I see there is no leadership hierarchy. There are people who have taken on the role of working with grocers and farmers to donate the food. But on Saturday morning the work flows effortlessly. There was one “team huddle” where we each determined what our role would be as the cars came by one at a time. Someone opened the car door, someone put in a food box, another put in a gallon of milk. Everyone greeted those in the cars (I especially liked it when there were children. They always gave big smiles).

One of the concepts of mutual aid is to help everyone see how the system has failed, that those in need shouldn’t be stigmatized because of that failure.

Another great thing about mutual aid is people don’t restrict themselves to just one issue. Relationships are built. Des Moines Mutual Aid actually has three projects at the moment: the free food store, help with rent relief, evictions and houselessness, and a bail fund for those who are arrested because they were agitating for change.

DM Mutual Aid
DM Rent Relief
DM Bail Fund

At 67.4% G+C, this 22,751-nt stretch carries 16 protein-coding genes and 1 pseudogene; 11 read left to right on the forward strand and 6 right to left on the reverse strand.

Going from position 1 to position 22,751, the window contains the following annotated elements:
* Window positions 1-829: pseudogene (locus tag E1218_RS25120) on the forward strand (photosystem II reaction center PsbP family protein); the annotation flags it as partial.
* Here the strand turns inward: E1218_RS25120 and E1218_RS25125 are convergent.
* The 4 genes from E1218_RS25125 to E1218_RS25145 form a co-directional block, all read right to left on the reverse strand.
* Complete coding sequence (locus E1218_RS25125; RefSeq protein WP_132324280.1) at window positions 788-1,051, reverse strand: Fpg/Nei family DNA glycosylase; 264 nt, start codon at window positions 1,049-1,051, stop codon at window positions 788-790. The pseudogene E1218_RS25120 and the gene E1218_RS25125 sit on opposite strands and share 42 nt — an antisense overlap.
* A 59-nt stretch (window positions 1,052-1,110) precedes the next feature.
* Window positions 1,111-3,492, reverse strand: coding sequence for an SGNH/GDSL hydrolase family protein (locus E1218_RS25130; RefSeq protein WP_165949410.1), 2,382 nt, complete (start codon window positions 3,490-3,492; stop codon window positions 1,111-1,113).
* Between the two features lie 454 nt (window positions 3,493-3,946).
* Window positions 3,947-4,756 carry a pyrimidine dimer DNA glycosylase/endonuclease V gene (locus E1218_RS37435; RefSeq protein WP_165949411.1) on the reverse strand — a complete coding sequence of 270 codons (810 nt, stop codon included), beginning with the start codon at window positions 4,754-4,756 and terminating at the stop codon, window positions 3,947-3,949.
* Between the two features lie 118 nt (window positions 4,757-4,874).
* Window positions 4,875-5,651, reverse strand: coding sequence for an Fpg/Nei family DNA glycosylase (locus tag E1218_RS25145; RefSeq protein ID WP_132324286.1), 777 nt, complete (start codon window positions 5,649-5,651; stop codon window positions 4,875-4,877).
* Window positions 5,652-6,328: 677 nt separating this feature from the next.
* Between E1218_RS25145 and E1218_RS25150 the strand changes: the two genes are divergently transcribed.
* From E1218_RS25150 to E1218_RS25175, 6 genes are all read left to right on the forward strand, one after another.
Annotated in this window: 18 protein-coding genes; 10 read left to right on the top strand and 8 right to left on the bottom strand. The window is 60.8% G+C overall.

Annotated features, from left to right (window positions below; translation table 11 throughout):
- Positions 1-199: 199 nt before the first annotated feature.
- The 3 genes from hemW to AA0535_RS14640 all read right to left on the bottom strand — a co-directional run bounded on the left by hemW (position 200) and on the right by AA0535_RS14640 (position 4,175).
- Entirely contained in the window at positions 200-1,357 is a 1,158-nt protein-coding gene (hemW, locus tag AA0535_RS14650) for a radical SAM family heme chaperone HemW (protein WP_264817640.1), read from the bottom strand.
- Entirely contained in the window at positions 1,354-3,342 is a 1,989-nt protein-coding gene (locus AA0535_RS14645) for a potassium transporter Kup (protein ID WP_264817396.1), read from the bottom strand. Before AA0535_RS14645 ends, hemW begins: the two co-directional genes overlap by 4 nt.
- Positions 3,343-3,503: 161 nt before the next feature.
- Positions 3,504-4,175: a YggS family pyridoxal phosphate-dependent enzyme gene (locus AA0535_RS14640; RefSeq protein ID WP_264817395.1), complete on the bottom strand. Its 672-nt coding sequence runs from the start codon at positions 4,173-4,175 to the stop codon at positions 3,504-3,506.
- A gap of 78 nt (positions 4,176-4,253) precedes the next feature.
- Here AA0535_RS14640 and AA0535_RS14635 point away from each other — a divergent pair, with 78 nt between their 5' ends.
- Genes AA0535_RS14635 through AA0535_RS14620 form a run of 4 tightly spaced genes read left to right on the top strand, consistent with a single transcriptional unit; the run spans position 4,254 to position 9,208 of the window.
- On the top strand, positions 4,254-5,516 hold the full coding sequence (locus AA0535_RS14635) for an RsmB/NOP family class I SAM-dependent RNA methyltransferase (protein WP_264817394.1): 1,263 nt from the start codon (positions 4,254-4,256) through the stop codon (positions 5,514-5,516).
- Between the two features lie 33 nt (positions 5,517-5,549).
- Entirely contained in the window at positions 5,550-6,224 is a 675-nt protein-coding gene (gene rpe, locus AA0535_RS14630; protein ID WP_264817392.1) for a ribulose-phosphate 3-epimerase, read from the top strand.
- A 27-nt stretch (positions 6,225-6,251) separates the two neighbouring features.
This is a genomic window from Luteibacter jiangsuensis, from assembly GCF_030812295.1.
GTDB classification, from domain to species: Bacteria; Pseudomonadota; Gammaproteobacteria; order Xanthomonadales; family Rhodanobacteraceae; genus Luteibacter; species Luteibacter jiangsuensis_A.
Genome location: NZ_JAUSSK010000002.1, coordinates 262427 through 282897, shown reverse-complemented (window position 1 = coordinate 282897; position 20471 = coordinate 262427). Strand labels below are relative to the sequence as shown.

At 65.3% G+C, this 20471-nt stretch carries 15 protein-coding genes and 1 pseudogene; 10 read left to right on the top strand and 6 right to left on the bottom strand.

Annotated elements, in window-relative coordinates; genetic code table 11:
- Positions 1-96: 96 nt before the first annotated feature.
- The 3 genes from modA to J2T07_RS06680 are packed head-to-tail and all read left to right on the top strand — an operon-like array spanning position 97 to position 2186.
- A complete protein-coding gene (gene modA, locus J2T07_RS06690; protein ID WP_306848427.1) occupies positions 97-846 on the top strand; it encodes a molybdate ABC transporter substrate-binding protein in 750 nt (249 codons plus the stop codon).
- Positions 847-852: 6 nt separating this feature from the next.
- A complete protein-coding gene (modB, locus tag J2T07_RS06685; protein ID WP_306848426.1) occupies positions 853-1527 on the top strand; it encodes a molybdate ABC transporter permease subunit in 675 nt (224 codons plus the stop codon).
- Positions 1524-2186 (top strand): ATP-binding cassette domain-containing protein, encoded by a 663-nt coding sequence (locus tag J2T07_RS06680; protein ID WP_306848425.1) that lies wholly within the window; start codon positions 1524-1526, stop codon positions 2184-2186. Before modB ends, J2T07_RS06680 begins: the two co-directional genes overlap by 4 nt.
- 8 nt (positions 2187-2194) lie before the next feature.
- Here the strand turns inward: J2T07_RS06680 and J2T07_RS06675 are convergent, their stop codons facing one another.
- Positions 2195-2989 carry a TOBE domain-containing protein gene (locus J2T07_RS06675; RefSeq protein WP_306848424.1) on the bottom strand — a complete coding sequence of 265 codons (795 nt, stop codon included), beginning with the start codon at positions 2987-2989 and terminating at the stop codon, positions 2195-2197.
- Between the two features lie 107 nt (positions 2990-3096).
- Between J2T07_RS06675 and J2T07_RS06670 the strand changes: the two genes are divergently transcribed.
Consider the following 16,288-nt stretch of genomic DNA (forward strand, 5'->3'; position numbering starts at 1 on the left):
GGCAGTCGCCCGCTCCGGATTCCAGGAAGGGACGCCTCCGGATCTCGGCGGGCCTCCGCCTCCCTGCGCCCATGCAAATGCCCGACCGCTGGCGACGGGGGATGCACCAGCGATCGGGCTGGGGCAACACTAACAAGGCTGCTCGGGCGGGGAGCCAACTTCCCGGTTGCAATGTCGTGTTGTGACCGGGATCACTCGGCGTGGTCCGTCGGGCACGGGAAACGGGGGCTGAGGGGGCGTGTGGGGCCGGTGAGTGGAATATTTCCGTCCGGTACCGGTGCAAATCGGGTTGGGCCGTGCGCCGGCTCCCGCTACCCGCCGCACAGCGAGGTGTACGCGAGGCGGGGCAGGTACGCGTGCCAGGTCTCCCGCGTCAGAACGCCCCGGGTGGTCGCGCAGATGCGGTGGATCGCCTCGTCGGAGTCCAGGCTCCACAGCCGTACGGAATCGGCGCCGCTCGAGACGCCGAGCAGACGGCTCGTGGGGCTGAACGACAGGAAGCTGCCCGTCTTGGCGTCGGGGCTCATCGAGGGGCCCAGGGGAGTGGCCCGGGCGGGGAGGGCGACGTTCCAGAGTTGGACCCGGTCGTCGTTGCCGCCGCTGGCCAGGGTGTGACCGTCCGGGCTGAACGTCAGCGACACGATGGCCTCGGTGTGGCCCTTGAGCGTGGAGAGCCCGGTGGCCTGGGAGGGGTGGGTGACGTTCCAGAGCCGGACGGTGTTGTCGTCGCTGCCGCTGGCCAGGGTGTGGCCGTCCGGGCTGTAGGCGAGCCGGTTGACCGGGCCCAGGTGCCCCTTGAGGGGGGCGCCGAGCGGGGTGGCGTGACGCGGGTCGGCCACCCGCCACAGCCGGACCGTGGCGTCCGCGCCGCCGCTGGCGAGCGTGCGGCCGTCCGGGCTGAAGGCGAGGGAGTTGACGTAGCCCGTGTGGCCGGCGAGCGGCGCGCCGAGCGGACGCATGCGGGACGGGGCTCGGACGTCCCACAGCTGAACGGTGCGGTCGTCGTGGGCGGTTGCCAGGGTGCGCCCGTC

As other examples of working beyond single issues, and building solidarity, my friend Ronnie James delivered an excellent speech at a teach in for Des Moines Black Lives Matter. https://kislingjeff.wordpress.com/2020/08/26/we-can-and-need-to-take-care-of-each-other/

Patrick was present, and spoke in support when Des Moines Black Lives Matter held a press conference declaring a black state of emergency in Iowa.

Another connection I recently made was last weekend when I took some winter clothes to Des Moines Black Lives Matter when they asked for donations. The next day the person I met at Black Lives Matter was at the free food store.

Earlier this year, Ronnie James found office space at Friends House in Des Moines. And the Des Moines Valley Friends meeting, where Friends House is located, is working with Des Moines Mutual Aid, allowing the kitchen to be used to cook food for those in need.

I written a lot more about my experiences with mutual aid:

Even if the Democrats win this election, it will take time for incremental changes to occur. And even successful efforts will be bogged down with bureaucracy. Not to say such things shouldn’t be encouraged. But mutual aid is the way we can directly help each other even without government help.

This entry was posted in Des Moines Black Lives Matter, Des Moines Mutual Aid, Quaker, Quaker Meetings, Uncategorized. Bookmark the permalink.

2 Responses to Election

  1. Ed Fallon says:

    Wise words, Jeff. I hope today goes well. Ed

    On Tue, Nov 3, 2020 at 9:49 AM Quakers, social justice and revolution wrote:

    > Jeff Kisling posted: ” Today, November 3, 2020, is election day in what is > called the United States. First, everyone should vote. “I have said this > before, and I will say it again, the vote is precious. It is almost sacred. > It is the most powerful nonviolent tool we have in” >